This made me cry. And reminded me of the first patient that died on my watch as a student. For Mr. Johnson, for his daughter, for me–thank you. Thank you for beating with the heart of Jesus, for bleeding His compassion.

  • Jenn

    You captured this so well. Sometimes I”m conflicted by the draw I have for the hard things. I feel the tension of the honour and the desire to avoid it altogether. When I think about what it is that draws me to the difficult things in life, I think it is because it reminds me that I need God and that I can’t do it in my strength at all.

  • Martha Orlando

    A most beautiful and touching story . . . And, yes, our strength is definitely in the Lord.
    Blessings, Duane!

  • kingfisher

    “there is no amount of good in a person that displaces the need for a redemptive Savior.

    I remember from whence cometh my strength.”

    You’re right. All of us need a Redemptive Savior, always! Oh, how we need him! So glad that HE gives us strength to go on living even if we struggle with a hard life, and he comes to help us when it’s time for us to go home to be with him forever. Thanks for your thoughtful post.

  • Connie Mace

    Tears here…thanking GOD for the compassion He instills, for the redemption He lavishes, for the raw moments you shared with Mr. Johnson and his daughter.

  • kelliwoodford

    This is holy and eternal and profound.
    Maybe drawing near to death has such an effect on us all . . .
    But you, Duane, have been given such riveting words to wrap around all this immensity.
    I leave here sobered and small. It’s a good place to be. Thank you.

  • Sandy Sandmeyer

    I believe one of the most precious memories of my mother’s best friend, Janet, was that I was able to be with her to help usher her home to be with Jesus. It was a beautiful moment and I felt like it was a great honor for me to be there. Duane, if there was ever a question of where you needed to be, it was at the place, in that moment, with Mr. Johnson and his daughter. You have such a gift and are such a blessing.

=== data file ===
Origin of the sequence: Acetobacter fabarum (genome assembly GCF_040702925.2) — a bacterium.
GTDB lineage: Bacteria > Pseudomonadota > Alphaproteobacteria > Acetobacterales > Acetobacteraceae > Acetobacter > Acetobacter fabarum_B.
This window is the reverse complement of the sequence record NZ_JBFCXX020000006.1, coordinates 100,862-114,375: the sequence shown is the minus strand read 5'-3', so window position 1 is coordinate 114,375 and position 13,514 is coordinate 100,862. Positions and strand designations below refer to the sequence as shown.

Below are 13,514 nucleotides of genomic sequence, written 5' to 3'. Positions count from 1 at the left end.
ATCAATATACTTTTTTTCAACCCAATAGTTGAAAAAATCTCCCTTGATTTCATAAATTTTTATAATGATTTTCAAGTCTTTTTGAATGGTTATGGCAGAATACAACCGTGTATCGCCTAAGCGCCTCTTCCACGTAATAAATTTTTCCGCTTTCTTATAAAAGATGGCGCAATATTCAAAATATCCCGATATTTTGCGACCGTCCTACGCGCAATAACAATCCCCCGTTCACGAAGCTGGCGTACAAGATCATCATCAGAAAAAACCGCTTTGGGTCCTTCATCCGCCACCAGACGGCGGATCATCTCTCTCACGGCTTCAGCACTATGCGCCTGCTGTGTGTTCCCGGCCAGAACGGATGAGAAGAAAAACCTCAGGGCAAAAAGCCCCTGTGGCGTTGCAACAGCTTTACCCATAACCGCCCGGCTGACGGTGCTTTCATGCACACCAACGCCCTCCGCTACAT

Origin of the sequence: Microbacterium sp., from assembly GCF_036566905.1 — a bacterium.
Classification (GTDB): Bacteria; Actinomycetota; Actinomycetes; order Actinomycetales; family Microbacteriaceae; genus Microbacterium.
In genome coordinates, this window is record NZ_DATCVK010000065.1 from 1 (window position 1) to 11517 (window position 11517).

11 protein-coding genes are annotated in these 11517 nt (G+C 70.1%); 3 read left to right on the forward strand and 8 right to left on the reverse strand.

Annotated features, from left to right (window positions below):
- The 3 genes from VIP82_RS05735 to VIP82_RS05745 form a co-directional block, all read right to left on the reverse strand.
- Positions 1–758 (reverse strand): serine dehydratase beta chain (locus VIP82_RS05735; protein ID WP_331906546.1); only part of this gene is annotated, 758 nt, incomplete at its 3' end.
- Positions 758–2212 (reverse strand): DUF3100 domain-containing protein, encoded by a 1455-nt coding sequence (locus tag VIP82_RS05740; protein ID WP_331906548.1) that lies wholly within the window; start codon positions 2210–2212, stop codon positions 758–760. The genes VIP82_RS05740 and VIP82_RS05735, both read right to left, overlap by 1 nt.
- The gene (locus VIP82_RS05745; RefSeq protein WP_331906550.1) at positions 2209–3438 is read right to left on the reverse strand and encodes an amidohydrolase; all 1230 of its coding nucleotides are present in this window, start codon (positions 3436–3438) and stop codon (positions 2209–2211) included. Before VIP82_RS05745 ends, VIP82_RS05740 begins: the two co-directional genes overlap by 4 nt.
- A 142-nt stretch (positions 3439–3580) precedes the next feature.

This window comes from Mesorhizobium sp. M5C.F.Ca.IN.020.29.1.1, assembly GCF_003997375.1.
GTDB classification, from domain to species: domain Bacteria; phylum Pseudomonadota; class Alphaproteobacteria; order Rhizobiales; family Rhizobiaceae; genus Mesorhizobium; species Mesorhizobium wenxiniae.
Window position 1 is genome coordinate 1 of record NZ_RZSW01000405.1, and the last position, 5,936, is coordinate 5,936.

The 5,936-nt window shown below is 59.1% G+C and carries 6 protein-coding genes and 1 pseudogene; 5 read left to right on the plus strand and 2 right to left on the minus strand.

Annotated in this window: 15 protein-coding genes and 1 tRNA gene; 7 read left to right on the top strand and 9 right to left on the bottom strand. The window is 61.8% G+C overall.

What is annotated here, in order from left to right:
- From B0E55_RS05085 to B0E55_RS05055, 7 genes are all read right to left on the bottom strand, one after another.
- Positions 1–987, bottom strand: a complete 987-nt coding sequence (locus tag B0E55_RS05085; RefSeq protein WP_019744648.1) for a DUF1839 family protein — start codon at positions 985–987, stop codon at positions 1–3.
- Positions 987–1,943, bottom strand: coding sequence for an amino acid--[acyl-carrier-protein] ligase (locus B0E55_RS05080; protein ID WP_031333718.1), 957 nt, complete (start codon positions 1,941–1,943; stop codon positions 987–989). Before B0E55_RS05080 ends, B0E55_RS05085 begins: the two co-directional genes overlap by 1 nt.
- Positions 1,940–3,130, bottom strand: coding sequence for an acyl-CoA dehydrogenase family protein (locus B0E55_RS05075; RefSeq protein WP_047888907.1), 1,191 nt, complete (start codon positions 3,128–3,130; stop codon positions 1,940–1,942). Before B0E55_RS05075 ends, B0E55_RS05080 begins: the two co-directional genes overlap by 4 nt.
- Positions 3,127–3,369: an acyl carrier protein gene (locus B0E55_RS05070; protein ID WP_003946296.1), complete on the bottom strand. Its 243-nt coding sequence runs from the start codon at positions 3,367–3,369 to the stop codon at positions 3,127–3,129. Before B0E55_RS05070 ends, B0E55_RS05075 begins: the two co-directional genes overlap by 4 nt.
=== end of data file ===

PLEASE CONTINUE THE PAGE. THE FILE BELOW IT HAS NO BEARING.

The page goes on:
• Jen Gunning

    My mom has been a care nurse on dementia units for almost 20 years now and the stories, like yours, that she tells us are soul-shattering and/or soul-lifting. She loves doing the work, despite the intense physical work and feelings of helplessness that accompany it on most days. She has taught me and my brother that there is no expiration date on the need to treat others with dignity and love, regardless of how they are able or choose to treat you in return. In her current workplace, they have a cat that starts to spend time with residents who are nearing their end. The nurses know, despite how healthy a resident may seem, that when the cat starts sleeping in a certain room, time is wrapping up. Mom says that although not everyone appreciates it, most residents and family members consider it a blessing as they count precious the time is being spent together. Thank you for sharing your story. I’ve seen my mom fall apart after particularly difficult days, but the overriding peace that comes, as you said, with staring straight into God’s plan for your life, brings peace that soothes through the pain. God HAS blessed you.

    • Shalom

      Like your Mom, my Mom works in a palliative care/long-term unit in a hospital here in my city. Like what you said, the work is not only physically demanding, it is also soul-shattering. Even though she wouldn’t admit it, I know that that is the case.

      I pray everyday for her. In fact, I pray everyday for all caregivers like her – like your Mom and Mr. Scott. Our God has conquered the grave 2,000 years ago. Let’s not forget that. In Him lies our hope.

  • bethany

    Very much how I felt the morning that my mom died. Death is a horrible, ugly, nonsensical thing. So hard to process, and so unnerving. But I don’t think I’ve ever felt God’s presence in my life so much as I did those days just before and just after she died. Just acknowledging our mortality opens our hearts to our need for Him.